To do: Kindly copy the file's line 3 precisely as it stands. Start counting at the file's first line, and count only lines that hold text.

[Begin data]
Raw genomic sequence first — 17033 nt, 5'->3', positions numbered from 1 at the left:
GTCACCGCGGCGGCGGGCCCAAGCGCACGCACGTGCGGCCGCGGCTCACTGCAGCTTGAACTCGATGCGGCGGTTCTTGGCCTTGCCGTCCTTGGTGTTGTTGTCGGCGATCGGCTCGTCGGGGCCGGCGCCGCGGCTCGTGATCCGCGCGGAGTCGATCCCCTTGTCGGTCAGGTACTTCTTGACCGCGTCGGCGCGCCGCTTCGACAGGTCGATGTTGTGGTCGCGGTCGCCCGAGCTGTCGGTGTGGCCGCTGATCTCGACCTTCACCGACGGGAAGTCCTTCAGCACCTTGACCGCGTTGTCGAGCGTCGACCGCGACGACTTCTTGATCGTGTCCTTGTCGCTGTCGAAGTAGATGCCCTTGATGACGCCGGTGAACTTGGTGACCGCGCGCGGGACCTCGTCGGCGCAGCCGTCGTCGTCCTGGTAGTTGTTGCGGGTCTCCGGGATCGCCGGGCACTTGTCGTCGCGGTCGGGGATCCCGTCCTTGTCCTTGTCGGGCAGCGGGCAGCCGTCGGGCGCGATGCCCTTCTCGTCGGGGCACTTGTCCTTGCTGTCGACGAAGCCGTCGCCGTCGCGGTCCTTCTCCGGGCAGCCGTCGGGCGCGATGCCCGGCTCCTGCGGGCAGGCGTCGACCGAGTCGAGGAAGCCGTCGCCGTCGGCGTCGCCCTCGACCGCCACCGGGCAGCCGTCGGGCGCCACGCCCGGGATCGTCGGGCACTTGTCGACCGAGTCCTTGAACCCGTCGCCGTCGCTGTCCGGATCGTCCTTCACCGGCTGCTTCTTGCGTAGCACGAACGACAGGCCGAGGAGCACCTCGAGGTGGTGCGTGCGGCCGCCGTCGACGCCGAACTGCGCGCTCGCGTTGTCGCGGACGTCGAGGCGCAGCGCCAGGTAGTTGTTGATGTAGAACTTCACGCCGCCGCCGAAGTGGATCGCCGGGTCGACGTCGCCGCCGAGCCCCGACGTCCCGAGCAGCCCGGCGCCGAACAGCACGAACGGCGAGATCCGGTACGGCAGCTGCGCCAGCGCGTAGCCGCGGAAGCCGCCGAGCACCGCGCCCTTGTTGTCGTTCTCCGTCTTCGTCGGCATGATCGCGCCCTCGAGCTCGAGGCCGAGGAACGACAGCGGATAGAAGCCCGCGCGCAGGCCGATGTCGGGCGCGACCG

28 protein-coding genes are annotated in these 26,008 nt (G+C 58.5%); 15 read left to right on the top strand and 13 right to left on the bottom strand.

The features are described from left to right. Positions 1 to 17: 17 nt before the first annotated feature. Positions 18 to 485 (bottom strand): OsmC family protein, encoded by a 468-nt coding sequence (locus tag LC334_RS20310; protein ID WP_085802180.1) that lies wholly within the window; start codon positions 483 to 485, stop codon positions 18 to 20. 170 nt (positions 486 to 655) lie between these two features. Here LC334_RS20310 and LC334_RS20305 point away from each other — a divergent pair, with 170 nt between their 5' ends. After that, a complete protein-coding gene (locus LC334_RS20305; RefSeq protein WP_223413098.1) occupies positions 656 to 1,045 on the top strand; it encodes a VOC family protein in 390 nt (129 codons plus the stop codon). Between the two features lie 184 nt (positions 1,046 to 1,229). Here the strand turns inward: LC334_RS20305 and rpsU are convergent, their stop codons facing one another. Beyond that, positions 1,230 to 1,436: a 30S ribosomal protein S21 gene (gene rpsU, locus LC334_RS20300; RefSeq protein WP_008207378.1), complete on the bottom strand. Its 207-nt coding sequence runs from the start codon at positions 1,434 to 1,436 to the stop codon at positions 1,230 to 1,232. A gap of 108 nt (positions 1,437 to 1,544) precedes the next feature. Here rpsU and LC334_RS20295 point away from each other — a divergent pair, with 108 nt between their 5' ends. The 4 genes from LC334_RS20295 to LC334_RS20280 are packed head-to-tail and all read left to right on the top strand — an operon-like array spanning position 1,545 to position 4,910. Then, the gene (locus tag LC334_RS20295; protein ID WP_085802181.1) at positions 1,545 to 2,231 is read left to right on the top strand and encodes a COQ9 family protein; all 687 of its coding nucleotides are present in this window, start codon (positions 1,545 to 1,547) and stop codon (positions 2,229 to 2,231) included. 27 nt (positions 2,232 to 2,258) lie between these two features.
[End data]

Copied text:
28 protein-coding genes are annotated in these 26,008 nt (G+C 58.5%); 15 read left to right on the top strand and 13 right to left on the bottom strand.